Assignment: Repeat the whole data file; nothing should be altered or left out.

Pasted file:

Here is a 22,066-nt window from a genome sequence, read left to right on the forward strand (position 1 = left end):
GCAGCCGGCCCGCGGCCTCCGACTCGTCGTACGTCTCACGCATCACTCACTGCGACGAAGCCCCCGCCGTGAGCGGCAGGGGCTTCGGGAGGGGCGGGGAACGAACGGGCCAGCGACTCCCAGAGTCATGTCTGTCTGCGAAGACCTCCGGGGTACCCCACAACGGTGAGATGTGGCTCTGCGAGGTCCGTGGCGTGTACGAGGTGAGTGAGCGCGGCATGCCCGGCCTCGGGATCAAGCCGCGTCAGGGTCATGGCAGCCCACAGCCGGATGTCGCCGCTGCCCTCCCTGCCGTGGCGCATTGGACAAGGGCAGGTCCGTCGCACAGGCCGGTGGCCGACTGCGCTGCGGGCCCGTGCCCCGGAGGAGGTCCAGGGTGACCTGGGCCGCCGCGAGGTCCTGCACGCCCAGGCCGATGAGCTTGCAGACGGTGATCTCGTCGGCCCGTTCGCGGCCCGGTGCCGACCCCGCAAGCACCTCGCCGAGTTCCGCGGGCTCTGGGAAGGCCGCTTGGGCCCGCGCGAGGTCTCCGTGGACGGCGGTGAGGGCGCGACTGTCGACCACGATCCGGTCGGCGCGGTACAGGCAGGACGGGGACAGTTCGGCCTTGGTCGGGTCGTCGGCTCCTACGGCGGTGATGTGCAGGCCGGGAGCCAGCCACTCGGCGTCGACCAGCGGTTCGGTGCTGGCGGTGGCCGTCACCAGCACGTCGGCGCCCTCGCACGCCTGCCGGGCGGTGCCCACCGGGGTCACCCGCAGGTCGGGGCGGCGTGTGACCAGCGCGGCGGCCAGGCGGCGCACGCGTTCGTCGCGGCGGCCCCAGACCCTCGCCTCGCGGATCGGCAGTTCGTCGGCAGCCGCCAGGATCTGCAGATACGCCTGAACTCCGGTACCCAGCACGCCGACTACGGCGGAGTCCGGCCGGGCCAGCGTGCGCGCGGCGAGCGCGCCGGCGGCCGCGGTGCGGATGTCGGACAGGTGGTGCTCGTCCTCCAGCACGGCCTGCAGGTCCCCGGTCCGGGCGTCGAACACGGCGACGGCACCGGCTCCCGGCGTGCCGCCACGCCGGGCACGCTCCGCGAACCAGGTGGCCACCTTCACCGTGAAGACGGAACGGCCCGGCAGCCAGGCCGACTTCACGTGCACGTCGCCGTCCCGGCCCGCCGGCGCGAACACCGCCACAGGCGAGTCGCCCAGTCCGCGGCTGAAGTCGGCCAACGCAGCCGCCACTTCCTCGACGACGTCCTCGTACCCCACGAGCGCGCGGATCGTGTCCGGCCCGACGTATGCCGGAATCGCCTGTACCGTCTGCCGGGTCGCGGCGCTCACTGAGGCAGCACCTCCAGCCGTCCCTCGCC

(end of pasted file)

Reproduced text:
Here is a 22,066-nt window from a genome sequence, read left to right on the forward strand (position 1 = left end):
GCAGCCGGCCCGCGGCCTCCGACTCGTCGTACGTCTCACGCATCACTCACTGCGACGAAGCCCCCGCCGTGAGCGGCAGGGGCTTCGGGAGGGGCGGGGAACGAACGGGCCAGCGACTCCCAGAGTCATGTCTGTCTGCGAAGACCTCCGGGGTACCCCACAACGGTGAGATGTGGCTCTGCGAGGTCCGTGGCGTGTACGAGGTGAGTGAGCGCGGCATGCCCGGCCTCGGGATCAAGCCGCGTCAGGGTCATGGCAGCCCACAGCCGGATGTCGCCGCTGCCCTCCCTGCCGTGGCGCATTGGACAAGGGCAGGTCCGTCGCACAGGCCGGTGGCCGACTGCGCTGCGGGCCCGTGCCCCGGAGGAGGTCCAGGGTGACCTGGGCCGCCGCGAGGTCCTGCACGCCCAGGCCGATGAGCTTGCAGACGGTGATCTCGTCGGCCCGTTCGCGGCCCGGTGCCGACCCCGCAAGCACCTCGCCGAGTTCCGCGGGCTCTGGGAAGGCCGCTTGGGCCCGCGCGAGGTCTCCGTGGACGGCGGTGAGGGCGCGACTGTCGACCACGATCCGGTCGGCGCGGTACAGGCAGGACGGGGACAGTTCGGCCTTGGTCGGGTCGTCGGCTCCTACGGCGGTGATGTGCAGGCCGGGAGCCAGCCACTCGGCGTCGACCAGCGGTTCGGTGCTGGCGGTGGCCGTCACCAGCACGTCGGCGCCCTCGCACGCCTGCCGGGCGGTGCCCACCGGGGTCACCCGCAGGTCGGGGCGGCGTGTGACCAGCGCGGCGGCCAGGCGGCGCACGCGTTCGTCGCGGCGGCCCCAGACCCTCGCCTCGCGGATCGGCAGTTCGTCGGCAGCCGCCAGGATCTGCAGATACGCCTGAACTCCGGTACCCAGCACGCCGACTACGGCGGAGTCCGGCCGGGCCAGCGTGCGCGCGGCGAGCGCGCCGGCGGCCGCGGTGCGGATGTCGGACAGGTGGTGCTCGTCCTCCAGCACGGCCTGCAGGTCCCCGGTCCGGGCGTCGAACACGGCGACGGCACCGGCTCCCGGCGTGCCGCCACGCCGGGCACGCTCCGCGAACCAGGTGGCCACCTTCACCGTGAAGACGGAACGGCCCGGCAGCCAGGCCGACTTCACGTGCACGTCGCCGTCCCGGCCCGCCGGCGCGAACACCGCCACAGGCGAGTCGCCCAGTCCGCGGCTGAAGTCGGCCAACGCAGCCGCCACTTCCTCGACGACGTCCTCGTACCCCACGAGCGCGCGGATCGTGTCCGGCCCGACGTATGCCGGAATCGCCTGTACCGTCTGCCGGGTCGCGGCGCTCACTGAGGCAGCACCTCCAGCCGTCCCTCGCC